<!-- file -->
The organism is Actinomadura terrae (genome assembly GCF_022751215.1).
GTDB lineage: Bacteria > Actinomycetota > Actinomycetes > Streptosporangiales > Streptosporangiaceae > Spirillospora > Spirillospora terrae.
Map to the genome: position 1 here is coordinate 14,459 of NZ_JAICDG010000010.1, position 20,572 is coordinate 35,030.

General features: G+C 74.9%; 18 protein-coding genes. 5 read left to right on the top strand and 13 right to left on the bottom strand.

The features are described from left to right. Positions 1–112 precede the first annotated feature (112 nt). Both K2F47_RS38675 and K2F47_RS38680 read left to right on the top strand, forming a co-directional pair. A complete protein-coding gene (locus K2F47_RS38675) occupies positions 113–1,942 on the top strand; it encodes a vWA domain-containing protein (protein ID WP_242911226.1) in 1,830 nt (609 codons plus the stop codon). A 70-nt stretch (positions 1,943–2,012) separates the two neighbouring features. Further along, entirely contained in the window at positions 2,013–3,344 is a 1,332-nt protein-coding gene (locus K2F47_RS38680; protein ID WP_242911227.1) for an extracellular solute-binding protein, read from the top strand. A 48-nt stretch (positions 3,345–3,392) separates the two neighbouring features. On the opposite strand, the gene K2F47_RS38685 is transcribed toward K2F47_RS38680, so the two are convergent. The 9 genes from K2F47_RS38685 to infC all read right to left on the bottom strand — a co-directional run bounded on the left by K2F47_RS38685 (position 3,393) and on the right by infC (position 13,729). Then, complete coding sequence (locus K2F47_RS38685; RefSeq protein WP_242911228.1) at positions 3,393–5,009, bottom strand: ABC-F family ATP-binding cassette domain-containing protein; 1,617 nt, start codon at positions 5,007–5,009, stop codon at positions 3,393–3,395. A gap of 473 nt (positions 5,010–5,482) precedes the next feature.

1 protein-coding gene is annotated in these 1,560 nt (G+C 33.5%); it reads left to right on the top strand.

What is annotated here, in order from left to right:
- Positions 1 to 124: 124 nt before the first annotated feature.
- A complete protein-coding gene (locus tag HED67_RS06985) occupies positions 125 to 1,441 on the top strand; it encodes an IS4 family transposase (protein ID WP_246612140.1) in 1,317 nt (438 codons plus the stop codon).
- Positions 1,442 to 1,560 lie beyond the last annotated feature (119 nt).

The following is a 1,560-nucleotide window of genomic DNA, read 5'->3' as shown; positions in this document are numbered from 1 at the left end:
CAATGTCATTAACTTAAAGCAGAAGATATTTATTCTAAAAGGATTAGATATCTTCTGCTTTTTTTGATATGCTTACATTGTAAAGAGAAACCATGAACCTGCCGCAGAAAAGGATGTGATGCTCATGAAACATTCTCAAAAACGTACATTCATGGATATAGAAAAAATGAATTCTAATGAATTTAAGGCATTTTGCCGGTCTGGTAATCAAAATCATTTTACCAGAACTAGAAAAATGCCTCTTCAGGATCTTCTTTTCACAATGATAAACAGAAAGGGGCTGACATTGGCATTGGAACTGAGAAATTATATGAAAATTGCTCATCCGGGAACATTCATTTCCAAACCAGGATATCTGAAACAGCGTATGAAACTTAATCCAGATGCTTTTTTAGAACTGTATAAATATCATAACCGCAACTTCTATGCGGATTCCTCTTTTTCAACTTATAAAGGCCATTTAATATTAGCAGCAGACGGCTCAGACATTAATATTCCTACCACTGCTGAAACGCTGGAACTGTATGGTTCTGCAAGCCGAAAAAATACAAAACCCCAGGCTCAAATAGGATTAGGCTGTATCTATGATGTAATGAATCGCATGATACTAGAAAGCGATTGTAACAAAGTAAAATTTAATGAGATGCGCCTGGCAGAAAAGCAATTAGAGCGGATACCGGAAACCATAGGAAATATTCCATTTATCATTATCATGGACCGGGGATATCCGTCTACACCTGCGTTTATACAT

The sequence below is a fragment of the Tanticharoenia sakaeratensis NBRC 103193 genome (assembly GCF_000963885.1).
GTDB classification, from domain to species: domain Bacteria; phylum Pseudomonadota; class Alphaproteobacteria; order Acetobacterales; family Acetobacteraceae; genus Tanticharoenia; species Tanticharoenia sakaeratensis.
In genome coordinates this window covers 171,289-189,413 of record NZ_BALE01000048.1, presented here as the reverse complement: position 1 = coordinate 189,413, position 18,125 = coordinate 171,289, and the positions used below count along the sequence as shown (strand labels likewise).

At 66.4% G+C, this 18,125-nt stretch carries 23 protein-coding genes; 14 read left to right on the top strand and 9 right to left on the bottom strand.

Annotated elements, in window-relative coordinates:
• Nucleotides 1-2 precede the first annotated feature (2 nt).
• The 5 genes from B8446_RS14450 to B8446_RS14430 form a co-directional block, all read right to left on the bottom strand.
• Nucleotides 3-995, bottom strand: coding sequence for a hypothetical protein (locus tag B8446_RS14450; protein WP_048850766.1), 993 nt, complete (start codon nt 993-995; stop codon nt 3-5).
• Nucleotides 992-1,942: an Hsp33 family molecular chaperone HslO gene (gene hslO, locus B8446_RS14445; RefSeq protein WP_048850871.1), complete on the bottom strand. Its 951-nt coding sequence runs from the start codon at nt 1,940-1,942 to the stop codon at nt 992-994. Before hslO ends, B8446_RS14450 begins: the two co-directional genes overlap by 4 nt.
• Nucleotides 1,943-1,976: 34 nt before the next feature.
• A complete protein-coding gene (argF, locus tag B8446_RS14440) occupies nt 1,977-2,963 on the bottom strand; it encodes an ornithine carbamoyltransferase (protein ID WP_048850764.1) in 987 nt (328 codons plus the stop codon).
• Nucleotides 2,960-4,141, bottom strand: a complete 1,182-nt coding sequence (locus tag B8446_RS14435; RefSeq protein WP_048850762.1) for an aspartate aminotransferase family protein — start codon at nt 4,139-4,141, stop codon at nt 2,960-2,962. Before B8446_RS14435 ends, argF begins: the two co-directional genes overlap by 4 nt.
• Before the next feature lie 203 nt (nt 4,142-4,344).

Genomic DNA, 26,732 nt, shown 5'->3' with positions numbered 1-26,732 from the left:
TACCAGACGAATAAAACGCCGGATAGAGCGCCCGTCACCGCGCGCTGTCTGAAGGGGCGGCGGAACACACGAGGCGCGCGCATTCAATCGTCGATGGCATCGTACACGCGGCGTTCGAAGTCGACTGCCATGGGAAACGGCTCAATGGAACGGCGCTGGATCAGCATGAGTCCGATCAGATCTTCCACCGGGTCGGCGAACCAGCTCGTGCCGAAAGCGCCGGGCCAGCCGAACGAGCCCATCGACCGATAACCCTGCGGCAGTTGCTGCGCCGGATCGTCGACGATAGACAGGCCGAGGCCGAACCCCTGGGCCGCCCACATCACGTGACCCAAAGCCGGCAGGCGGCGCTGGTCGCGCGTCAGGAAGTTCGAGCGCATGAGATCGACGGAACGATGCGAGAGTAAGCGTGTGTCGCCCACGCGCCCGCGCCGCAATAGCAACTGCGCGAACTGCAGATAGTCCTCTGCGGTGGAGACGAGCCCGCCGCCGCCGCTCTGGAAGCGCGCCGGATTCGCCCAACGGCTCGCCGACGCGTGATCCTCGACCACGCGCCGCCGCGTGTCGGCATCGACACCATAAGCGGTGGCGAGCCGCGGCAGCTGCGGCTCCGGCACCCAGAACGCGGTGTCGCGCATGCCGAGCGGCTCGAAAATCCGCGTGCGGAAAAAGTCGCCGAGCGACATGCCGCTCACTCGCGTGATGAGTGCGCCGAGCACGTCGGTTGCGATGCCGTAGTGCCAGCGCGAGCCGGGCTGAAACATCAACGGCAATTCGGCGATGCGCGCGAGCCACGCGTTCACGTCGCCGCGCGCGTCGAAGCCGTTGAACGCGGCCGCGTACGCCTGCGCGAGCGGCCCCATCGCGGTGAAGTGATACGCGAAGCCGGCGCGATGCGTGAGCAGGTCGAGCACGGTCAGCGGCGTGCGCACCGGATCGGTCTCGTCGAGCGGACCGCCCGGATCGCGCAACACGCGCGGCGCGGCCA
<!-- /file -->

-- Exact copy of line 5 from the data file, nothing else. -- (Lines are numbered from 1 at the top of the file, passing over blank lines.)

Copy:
The features are described from left to right. Positions 1–112 precede the first annotated feature (112 nt). Both K2F47_RS38675 and K2F47_RS38680 read left to right on the top strand, forming a co-directional pair. A complete protein-coding gene (locus K2F47_RS38675) occupies positions 113–1,942 on the top strand; it encodes a vWA domain-containing protein (protein ID WP_242911226.1) in 1,830 nt (609 codons plus the stop codon). A 70-nt stretch (positions 1,943–2,012) separates the two neighbouring features. Further along, entirely contained in the window at positions 2,013–3,344 is a 1,332-nt protein-coding gene (locus K2F47_RS38680; protein ID WP_242911227.1) for an extracellular solute-binding protein, read from the top strand. A 48-nt stretch (positions 3,345–3,392) separates the two neighbouring features. On the opposite strand, the gene K2F47_RS38685 is transcribed toward K2F47_RS38680, so the two are convergent. The 9 genes from K2F47_RS38685 to infC all read right to left on the bottom strand — a co-directional run bounded on the left by K2F47_RS38685 (position 3,393) and on the right by infC (position 13,729). Then, complete coding sequence (locus K2F47_RS38685; RefSeq protein WP_242911228.1) at positions 3,393–5,009, bottom strand: ABC-F family ATP-binding cassette domain-containing protein; 1,617 nt, start codon at positions 5,007–5,009, stop codon at positions 3,393–3,395. A gap of 473 nt (positions 5,010–5,482) precedes the next feature.